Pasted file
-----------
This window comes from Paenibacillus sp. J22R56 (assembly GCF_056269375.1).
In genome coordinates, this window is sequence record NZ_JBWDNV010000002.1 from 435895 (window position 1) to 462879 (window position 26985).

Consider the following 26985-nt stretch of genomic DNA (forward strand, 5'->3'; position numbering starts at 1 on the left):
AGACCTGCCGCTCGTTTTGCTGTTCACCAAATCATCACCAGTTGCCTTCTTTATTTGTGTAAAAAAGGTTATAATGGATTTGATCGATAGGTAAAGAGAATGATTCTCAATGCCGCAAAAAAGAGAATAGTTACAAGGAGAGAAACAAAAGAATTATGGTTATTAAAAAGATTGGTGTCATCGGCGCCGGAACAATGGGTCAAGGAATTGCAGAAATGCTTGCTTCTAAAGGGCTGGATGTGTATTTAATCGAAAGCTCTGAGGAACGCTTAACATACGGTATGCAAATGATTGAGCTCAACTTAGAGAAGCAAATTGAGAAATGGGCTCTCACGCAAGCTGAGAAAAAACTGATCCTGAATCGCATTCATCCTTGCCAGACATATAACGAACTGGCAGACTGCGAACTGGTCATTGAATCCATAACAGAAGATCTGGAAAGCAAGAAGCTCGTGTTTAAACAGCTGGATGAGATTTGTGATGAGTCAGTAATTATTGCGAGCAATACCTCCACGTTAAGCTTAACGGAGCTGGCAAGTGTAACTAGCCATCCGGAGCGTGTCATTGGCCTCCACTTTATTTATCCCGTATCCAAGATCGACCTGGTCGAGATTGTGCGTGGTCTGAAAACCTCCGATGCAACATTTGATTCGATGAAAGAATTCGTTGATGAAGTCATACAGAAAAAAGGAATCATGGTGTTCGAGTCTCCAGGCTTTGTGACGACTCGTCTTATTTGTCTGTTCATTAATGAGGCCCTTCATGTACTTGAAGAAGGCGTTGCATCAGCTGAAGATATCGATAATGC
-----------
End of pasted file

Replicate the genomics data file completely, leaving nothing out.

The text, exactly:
This window comes from Paenibacillus sp. J22R56 (assembly GCF_056269375.1).
In genome coordinates, this window is sequence record NZ_JBWDNV010000002.1 from 435895 (window position 1) to 462879 (window position 26985).

Consider the following 26985-nt stretch of genomic DNA (forward strand, 5'->3'; position numbering starts at 1 on the left):
AGACCTGCCGCTCGTTTTGCTGTTCACCAAATCATCACCAGTTGCCTTCTTTATTTGTGTAAAAAAGGTTATAATGGATTTGATCGATAGGTAAAGAGAATGATTCTCAATGCCGCAAAAAAGAGAATAGTTACAAGGAGAGAAACAAAAGAATTATGGTTATTAAAAAGATTGGTGTCATCGGCGCCGGAACAATGGGTCAAGGAATTGCAGAAATGCTTGCTTCTAAAGGGCTGGATGTGTATTTAATCGAAAGCTCTGAGGAACGCTTAACATACGGTATGCAAATGATTGAGCTCAACTTAGAGAAGCAAATTGAGAAATGGGCTCTCACGCAAGCTGAGAAAAAACTGATCCTGAATCGCATTCATCCTTGCCAGACATATAACGAACTGGCAGACTGCGAACTGGTCATTGAATCCATAACAGAAGATCTGGAAAGCAAGAAGCTCGTGTTTAAACAGCTGGATGAGATTTGTGATGAGTCAGTAATTATTGCGAGCAATACCTCCACGTTAAGCTTAACGGAGCTGGCAAGTGTAACTAGCCATCCGGAGCGTGTCATTGGCCTCCACTTTATTTATCCCGTATCCAAGATCGACCTGGTCGAGATTGTGCGTGGTCTGAAAACCTCCGATGCAACATTTGATTCGATGAAAGAATTCGTTGATGAAGTCATACAGAAAAAAGGAATCATGGTGTTCGAGTCTCCAGGCTTTGTGACGACTCGTCTTATTTGTCTGTTCATTAATGAGGCCCTTCATGTACTTGAAGAAGGCGTTGCATCAGCTGAAGATATCGATAATGC